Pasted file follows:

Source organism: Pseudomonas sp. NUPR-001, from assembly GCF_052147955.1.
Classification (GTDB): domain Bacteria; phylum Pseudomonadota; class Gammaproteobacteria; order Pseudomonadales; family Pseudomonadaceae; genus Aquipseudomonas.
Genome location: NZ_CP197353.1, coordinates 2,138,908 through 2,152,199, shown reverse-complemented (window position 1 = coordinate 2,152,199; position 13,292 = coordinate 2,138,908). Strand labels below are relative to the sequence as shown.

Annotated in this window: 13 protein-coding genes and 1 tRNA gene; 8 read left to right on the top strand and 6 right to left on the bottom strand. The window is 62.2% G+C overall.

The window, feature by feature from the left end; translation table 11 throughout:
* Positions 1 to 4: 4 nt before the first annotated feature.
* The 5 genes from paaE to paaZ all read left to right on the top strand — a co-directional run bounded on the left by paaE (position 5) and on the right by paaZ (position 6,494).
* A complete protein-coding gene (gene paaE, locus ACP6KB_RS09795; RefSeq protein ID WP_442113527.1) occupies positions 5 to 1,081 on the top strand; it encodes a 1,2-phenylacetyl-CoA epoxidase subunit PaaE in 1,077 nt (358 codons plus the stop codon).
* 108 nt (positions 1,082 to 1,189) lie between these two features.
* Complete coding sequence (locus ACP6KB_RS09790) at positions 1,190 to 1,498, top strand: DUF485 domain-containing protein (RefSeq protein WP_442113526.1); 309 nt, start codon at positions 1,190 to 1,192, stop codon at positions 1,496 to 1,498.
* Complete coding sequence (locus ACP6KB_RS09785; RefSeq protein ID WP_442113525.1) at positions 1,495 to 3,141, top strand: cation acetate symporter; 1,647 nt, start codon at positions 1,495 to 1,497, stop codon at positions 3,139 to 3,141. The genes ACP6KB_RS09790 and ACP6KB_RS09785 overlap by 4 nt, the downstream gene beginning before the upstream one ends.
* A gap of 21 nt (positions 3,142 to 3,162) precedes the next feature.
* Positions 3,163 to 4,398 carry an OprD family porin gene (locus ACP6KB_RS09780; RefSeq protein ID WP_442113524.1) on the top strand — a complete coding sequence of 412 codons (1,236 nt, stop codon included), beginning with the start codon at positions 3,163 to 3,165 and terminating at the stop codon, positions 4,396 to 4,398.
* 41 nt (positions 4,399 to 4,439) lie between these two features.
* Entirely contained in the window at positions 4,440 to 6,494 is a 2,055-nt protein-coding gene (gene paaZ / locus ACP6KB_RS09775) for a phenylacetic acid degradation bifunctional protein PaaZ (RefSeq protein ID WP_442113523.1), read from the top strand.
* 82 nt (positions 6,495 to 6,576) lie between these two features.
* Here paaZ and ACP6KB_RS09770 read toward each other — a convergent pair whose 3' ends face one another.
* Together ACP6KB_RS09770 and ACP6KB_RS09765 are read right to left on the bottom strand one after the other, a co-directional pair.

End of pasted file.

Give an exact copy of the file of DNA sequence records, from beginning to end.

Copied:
Source organism: Pseudomonas sp. NUPR-001, from assembly GCF_052147955.1.
Classification (GTDB): domain Bacteria; phylum Pseudomonadota; class Gammaproteobacteria; order Pseudomonadales; family Pseudomonadaceae; genus Aquipseudomonas.
Genome location: NZ_CP197353.1, coordinates 2,138,908 through 2,152,199, shown reverse-complemented (window position 1 = coordinate 2,152,199; position 13,292 = coordinate 2,138,908). Strand labels below are relative to the sequence as shown.

Annotated in this window: 13 protein-coding genes and 1 tRNA gene; 8 read left to right on the top strand and 6 right to left on the bottom strand. The window is 62.2% G+C overall.

The window, feature by feature from the left end; translation table 11 throughout:
* Positions 1 to 4: 4 nt before the first annotated feature.
* The 5 genes from paaE to paaZ all read left to right on the top strand — a co-directional run bounded on the left by paaE (position 5) and on the right by paaZ (position 6,494).
* A complete protein-coding gene (gene paaE, locus ACP6KB_RS09795; RefSeq protein ID WP_442113527.1) occupies positions 5 to 1,081 on the top strand; it encodes a 1,2-phenylacetyl-CoA epoxidase subunit PaaE in 1,077 nt (358 codons plus the stop codon).
* 108 nt (positions 1,082 to 1,189) lie between these two features.
* Complete coding sequence (locus ACP6KB_RS09790) at positions 1,190 to 1,498, top strand: DUF485 domain-containing protein (RefSeq protein WP_442113526.1); 309 nt, start codon at positions 1,190 to 1,192, stop codon at positions 1,496 to 1,498.
* Complete coding sequence (locus ACP6KB_RS09785; RefSeq protein ID WP_442113525.1) at positions 1,495 to 3,141, top strand: cation acetate symporter; 1,647 nt, start codon at positions 1,495 to 1,497, stop codon at positions 3,139 to 3,141. The genes ACP6KB_RS09790 and ACP6KB_RS09785 overlap by 4 nt, the downstream gene beginning before the upstream one ends.
* A gap of 21 nt (positions 3,142 to 3,162) precedes the next feature.
* Positions 3,163 to 4,398 carry an OprD family porin gene (locus ACP6KB_RS09780; RefSeq protein ID WP_442113524.1) on the top strand — a complete coding sequence of 412 codons (1,236 nt, stop codon included), beginning with the start codon at positions 3,163 to 3,165 and terminating at the stop codon, positions 4,396 to 4,398.
* 41 nt (positions 4,399 to 4,439) lie between these two features.
* Entirely contained in the window at positions 4,440 to 6,494 is a 2,055-nt protein-coding gene (gene paaZ / locus ACP6KB_RS09775) for a phenylacetic acid degradation bifunctional protein PaaZ (RefSeq protein ID WP_442113523.1), read from the top strand.
* 82 nt (positions 6,495 to 6,576) lie between these two features.
* Here paaZ and ACP6KB_RS09770 read toward each other — a convergent pair whose 3' ends face one another.
* Together ACP6KB_RS09770 and ACP6KB_RS09765 are read right to left on the bottom strand one after the other, a co-directional pair.